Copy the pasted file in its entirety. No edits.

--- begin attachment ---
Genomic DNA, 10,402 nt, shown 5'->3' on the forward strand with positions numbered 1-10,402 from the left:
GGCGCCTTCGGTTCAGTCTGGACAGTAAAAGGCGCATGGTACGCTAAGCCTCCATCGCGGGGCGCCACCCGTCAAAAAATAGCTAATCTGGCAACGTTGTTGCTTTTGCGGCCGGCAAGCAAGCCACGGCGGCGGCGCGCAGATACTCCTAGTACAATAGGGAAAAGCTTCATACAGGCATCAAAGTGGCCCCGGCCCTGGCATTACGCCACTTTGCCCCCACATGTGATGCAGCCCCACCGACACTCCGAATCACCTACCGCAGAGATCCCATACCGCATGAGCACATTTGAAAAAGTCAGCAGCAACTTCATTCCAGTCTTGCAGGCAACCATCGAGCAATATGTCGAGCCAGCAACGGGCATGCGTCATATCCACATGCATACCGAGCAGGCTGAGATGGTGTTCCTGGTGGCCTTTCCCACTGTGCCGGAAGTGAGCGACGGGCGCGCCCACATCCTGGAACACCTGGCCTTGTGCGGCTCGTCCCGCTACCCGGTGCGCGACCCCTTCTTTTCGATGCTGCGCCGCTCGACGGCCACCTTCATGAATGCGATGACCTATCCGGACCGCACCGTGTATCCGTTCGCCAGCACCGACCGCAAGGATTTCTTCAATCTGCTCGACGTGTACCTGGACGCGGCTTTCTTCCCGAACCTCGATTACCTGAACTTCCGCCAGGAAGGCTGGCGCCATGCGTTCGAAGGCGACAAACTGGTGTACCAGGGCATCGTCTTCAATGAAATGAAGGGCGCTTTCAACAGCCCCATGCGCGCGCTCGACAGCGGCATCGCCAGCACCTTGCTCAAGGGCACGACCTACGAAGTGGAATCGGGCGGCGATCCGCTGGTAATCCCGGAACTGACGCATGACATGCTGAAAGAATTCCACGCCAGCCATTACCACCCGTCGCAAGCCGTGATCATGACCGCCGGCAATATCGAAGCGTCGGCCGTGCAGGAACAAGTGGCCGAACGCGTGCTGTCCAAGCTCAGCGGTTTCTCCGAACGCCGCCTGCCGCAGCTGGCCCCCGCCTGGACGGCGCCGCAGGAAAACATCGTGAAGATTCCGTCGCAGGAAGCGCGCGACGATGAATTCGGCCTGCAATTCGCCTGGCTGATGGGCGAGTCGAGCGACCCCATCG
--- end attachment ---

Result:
Genomic DNA, 10,402 nt, shown 5'->3' on the forward strand with positions numbered 1-10,402 from the left:
GGCGCCTTCGGTTCAGTCTGGACAGTAAAAGGCGCATGGTACGCTAAGCCTCCATCGCGGGGCGCCACCCGTCAAAAAATAGCTAATCTGGCAACGTTGTTGCTTTTGCGGCCGGCAAGCAAGCCACGGCGGCGGCGCGCAGATACTCCTAGTACAATAGGGAAAAGCTTCATACAGGCATCAAAGTGGCCCCGGCCCTGGCATTACGCCACTTTGCCCCCACATGTGATGCAGCCCCACCGACACTCCGAATCACCTACCGCAGAGATCCCATACCGCATGAGCACATTTGAAAAAGTCAGCAGCAACTTCATTCCAGTCTTGCAGGCAACCATCGAGCAATATGTCGAGCCAGCAACGGGCATGCGTCATATCCACATGCATACCGAGCAGGCTGAGATGGTGTTCCTGGTGGCCTTTCCCACTGTGCCGGAAGTGAGCGACGGGCGCGCCCACATCCTGGAACACCTGGCCTTGTGCGGCTCGTCCCGCTACCCGGTGCGCGACCCCTTCTTTTCGATGCTGCGCCGCTCGACGGCCACCTTCATGAATGCGATGACCTATCCGGACCGCACCGTGTATCCGTTCGCCAGCACCGACCGCAAGGATTTCTTCAATCTGCTCGACGTGTACCTGGACGCGGCTTTCTTCCCGAACCTCGATTACCTGAACTTCCGCCAGGAAGGCTGGCGCCATGCGTTCGAAGGCGACAAACTGGTGTACCAGGGCATCGTCTTCAATGAAATGAAGGGCGCTTTCAACAGCCCCATGCGCGCGCTCGACAGCGGCATCGCCAGCACCTTGCTCAAGGGCACGACCTACGAAGTGGAATCGGGCGGCGATCCGCTGGTAATCCCGGAACTGACGCATGACATGCTGAAAGAATTCCACGCCAGCCATTACCACCCGTCGCAAGCCGTGATCATGACCGCCGGCAATATCGAAGCGTCGGCCGTGCAGGAACAAGTGGCCGAACGCGTGCTGTCCAAGCTCAGCGGTTTCTCCGAACGCCGCCTGCCGCAGCTGGCCCCCGCCTGGACGGCGCCGCAGGAAAACATCGTGAAGATTCCGTCGCAGGAAGCGCGCGACGATGAATTCGGCCTGCAATTCGCCTGGCTGATGGGCGAGTCGAGCGACCCCATCG